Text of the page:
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Resistance to activated protein C as an additional genetic risk factor in hereditary deficiency of protein S

Zöller, Bengt LU ; Berntsdotter, Ann LU ; Garcia de Frutos, Pablo LU and Dahlbäck, Björn LU (1995) In Blood 85(12). p.3518-3523
Abstract

Inherited resistance to activated protein C (APC), which is caused by a single point mutation in the gene for factor V, is a common risk factor for thrombosis. In this study, the prevalence of APC resistance in 18 unrelated thrombosis-prone families with inherited protein S deficiency was investigated to determine its role as additional genetic risk factor for thrombosis. In addition, a detailed evaluation of the clinical manifestations in these families was performed. Venous thrombotic events had occurred in 47% of the protein S-deficient patients (64/136) and in 7% of relatives without protein S deficiency (14/191). As estimated from Kaplan-Meier analysis, 50% of protein S-deficient family members and 12% of those without protein S... (More)

Inherited resistance to activated protein C (APC), which is caused by a single point mutation in the gene for factor V, is a common risk factor for thrombosis. In this study, the prevalence of APC resistance in 18 unrelated thrombosis-prone families with inherited protein S deficiency was investigated to determine its role as additional genetic risk factor for thrombosis. In addition, a detailed evaluation of the clinical manifestations in these families was performed. Venous thrombotic events had occurred in 47% of the protein S-deficient patients (64/136) and in 7% of relatives without protein S deficiency (14/191). As estimated from Kaplan-Meier analysis, 50% of protein S-deficient family members and 12% of those without protein S deficiency had had manifestation of venous thromboembolism at the age of 45 years. The age at the first thrombotic event ranged from 10 to 81 years (mean, 32.5 years) and a large intrafamilial and interfamilial variability in expression of thrombotic symptoms was seen. The factor V gene mutation related to APC resistance was present in 6 (38%) of 16 probands available for testing; in total, the mutation was found in 7 (39%) of the 18 families. In family members with combined defects, 72% (13/18) had had thrombosis as compared with 19% (4/21) of those with only protein S deficiency and 19% (4/21) of those with only the factor V mutation. In conclusion, APC resistance was found to be highly prevalent in thrombosis-prone families with protein S deficiency and was an additional genetic risk factor for thrombosis in these families. The results suggest thrombosis-prone families with protein S deficiency often to be affected by yet another genetic defect.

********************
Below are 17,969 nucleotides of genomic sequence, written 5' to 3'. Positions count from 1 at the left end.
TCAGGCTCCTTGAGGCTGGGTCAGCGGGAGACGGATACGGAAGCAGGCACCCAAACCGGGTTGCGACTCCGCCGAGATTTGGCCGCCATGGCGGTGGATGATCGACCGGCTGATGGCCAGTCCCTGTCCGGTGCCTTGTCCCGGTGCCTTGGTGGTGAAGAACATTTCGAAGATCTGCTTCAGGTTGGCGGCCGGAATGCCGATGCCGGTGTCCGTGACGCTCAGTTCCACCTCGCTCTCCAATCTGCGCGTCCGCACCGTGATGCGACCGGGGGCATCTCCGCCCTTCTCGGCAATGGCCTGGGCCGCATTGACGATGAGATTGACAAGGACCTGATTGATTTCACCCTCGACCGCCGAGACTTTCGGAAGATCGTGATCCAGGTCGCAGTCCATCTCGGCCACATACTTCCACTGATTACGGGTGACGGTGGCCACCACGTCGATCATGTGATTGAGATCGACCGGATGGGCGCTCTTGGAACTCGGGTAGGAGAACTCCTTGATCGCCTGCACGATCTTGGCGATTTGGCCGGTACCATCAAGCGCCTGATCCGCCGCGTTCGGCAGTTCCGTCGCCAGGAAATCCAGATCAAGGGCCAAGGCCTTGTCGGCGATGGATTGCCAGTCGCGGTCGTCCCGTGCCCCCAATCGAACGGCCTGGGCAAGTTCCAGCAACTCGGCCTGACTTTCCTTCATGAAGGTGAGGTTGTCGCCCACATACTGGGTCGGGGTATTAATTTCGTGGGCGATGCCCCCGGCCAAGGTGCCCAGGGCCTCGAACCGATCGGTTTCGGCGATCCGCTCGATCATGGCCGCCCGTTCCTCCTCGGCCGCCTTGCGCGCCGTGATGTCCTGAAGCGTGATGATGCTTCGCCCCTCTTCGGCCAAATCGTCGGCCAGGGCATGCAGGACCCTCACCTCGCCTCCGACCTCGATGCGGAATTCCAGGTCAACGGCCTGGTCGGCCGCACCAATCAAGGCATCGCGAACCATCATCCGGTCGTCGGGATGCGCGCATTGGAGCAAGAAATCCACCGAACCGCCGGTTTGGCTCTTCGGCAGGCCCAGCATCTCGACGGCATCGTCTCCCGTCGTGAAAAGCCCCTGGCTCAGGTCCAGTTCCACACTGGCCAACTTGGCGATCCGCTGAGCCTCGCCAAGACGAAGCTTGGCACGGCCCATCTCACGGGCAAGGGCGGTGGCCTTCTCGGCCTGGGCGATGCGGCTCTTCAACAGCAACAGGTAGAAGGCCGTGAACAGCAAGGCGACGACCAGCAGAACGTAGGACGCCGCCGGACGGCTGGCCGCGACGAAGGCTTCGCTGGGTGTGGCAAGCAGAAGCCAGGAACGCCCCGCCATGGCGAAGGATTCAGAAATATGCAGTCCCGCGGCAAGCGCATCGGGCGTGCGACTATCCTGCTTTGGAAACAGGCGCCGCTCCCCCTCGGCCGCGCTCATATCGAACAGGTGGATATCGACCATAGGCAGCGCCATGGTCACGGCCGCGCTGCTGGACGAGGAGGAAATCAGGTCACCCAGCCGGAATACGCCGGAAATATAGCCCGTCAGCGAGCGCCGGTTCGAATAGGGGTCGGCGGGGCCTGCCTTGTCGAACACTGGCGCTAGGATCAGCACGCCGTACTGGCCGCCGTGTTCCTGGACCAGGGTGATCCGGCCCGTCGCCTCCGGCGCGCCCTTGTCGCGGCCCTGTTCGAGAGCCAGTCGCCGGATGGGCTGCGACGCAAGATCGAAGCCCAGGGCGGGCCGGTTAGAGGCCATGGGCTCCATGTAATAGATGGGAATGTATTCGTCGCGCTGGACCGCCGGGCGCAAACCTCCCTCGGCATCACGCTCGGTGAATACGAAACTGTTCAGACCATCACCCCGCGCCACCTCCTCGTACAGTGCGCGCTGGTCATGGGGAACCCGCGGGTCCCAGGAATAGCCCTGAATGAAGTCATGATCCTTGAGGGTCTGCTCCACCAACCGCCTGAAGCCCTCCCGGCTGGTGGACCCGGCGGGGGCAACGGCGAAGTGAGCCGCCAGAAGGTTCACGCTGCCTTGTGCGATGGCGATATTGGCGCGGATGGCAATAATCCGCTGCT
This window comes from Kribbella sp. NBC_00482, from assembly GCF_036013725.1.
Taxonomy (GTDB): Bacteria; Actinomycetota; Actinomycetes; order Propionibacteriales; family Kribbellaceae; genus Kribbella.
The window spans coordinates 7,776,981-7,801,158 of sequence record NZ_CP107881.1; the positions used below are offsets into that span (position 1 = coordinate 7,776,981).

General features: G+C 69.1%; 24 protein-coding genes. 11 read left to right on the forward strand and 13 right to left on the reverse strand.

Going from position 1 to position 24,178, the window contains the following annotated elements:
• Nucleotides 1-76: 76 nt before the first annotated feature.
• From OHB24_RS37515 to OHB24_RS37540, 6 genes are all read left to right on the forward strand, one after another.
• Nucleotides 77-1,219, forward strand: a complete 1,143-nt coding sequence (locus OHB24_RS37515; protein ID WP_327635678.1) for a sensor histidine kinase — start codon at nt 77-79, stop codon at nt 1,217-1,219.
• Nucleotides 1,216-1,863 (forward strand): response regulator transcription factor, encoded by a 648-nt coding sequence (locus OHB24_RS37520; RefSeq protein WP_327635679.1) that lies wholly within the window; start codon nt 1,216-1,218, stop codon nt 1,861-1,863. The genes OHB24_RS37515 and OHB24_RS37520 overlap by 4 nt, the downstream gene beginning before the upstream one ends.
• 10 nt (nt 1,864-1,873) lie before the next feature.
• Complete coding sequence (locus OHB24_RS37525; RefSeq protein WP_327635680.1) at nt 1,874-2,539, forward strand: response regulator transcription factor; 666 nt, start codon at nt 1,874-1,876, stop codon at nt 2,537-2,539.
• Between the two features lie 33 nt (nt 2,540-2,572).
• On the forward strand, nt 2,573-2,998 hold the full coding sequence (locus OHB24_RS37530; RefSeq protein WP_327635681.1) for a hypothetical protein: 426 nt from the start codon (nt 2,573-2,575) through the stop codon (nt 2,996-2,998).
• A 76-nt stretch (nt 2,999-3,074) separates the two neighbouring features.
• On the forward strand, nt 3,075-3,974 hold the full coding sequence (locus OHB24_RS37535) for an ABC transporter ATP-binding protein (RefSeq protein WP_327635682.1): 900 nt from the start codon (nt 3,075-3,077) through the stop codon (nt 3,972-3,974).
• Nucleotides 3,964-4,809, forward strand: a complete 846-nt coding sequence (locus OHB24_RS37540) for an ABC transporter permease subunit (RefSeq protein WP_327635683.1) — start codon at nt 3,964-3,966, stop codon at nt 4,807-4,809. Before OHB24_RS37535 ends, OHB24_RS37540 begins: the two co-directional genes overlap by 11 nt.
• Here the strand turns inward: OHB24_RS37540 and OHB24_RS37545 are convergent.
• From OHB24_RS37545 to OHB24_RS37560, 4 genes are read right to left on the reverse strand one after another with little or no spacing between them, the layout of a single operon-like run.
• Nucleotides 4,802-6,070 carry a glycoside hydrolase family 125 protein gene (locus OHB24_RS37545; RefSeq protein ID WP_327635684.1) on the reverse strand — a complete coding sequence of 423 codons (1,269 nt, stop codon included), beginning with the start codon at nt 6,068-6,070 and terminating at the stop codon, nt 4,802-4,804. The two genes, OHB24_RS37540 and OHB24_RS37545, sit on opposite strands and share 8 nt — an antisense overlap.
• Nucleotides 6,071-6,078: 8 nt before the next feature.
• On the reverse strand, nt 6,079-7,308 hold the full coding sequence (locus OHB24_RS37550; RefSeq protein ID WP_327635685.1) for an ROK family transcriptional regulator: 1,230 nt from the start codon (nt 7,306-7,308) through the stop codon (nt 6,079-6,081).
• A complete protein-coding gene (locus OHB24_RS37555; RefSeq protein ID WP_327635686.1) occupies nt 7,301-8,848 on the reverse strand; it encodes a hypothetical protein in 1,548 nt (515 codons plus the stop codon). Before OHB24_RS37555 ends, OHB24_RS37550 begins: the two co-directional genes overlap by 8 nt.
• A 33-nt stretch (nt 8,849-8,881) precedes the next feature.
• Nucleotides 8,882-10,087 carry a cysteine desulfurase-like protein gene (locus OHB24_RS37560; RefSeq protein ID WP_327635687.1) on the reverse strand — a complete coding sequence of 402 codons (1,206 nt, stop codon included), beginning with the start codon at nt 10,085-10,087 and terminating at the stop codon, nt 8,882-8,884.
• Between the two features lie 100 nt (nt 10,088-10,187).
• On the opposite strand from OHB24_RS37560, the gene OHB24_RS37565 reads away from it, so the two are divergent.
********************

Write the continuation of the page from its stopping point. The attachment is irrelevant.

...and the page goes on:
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keywords
Adolescent, Adult, Aged, Aged, 80 and over, Child, Family, Female, Humans, Male, Middle Aged, Point Mutation, Prevalence, Protein C, Protein S Deficiency, Risk Factors, Thrombosis, Journal Article, Research Support, Non-U.S. Gov't
in
Blood
volume
85
issue
12
pages
6 pages
publisher
American Society of Hematology
external identifiers
  • scopus:0029016883
ISSN
0006-4971
language
English
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yes
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4c08b285-26f9-403d-9693-4d4285d7bf14
date added to LUP
2017-11-02 11:05:55
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2017-11-09 14:22:30
@article{4c08b285-26f9-403d-9693-4d4285d7bf14,
  abstract     = {<p>Inherited resistance to activated protein C (APC), which is caused by a single point mutation in the gene for factor V, is a common risk factor for thrombosis. In this study, the prevalence of APC resistance in 18 unrelated thrombosis-prone families with inherited protein S deficiency was investigated to determine its role as additional genetic risk factor for thrombosis. In addition, a detailed evaluation of the clinical manifestations in these families was performed. Venous thrombotic events had occurred in 47% of the protein S-deficient patients (64/136) and in 7% of relatives without protein S deficiency (14/191). As estimated from Kaplan-Meier analysis, 50% of protein S-deficient family members and 12% of those without protein S deficiency had had manifestation of venous thromboembolism at the age of 45 years. The age at the first thrombotic event ranged from 10 to 81 years (mean, 32.5 years) and a large intrafamilial and interfamilial variability in expression of thrombotic symptoms was seen. The factor V gene mutation related to APC resistance was present in 6 (38%) of 16 probands available for testing; in total, the mutation was found in 7 (39%) of the 18 families. In family members with combined defects, 72% (13/18) had had thrombosis as compared with 19% (4/21) of those with only protein S deficiency and 19% (4/21) of those with only the factor V mutation. In conclusion, APC resistance was found to be highly prevalent in thrombosis-prone families with protein S deficiency and was an additional genetic risk factor for thrombosis in these families. The results suggest thrombosis-prone families with protein S deficiency often to be affected by yet another genetic defect.</p>},
  author       = {Zöller, Bengt and Berntsdotter, Ann and Garcia de Frutos, Pablo and Dahlbäck, Björn},
  issn         = {0006-4971},
  keyword      = {Adolescent,Adult,Aged,Aged, 80 and over,Child,Family,Female,Humans,Male,Middle Aged,Point Mutation,Prevalence,Protein C,Protein S Deficiency,Risk Factors,Thrombosis,Journal Article,Research Support, Non-U.S. Gov't},
  language     = {eng},
  month        = {06},
  number       = {12},
  pages        = {3518--3523},
  publisher    = {American Society of Hematology},
  series       = {Blood},
  title        = {Resistance to activated protein C as an additional genetic risk factor in hereditary deficiency of protein S},
  volume       = {85},
  year         = {1995},
}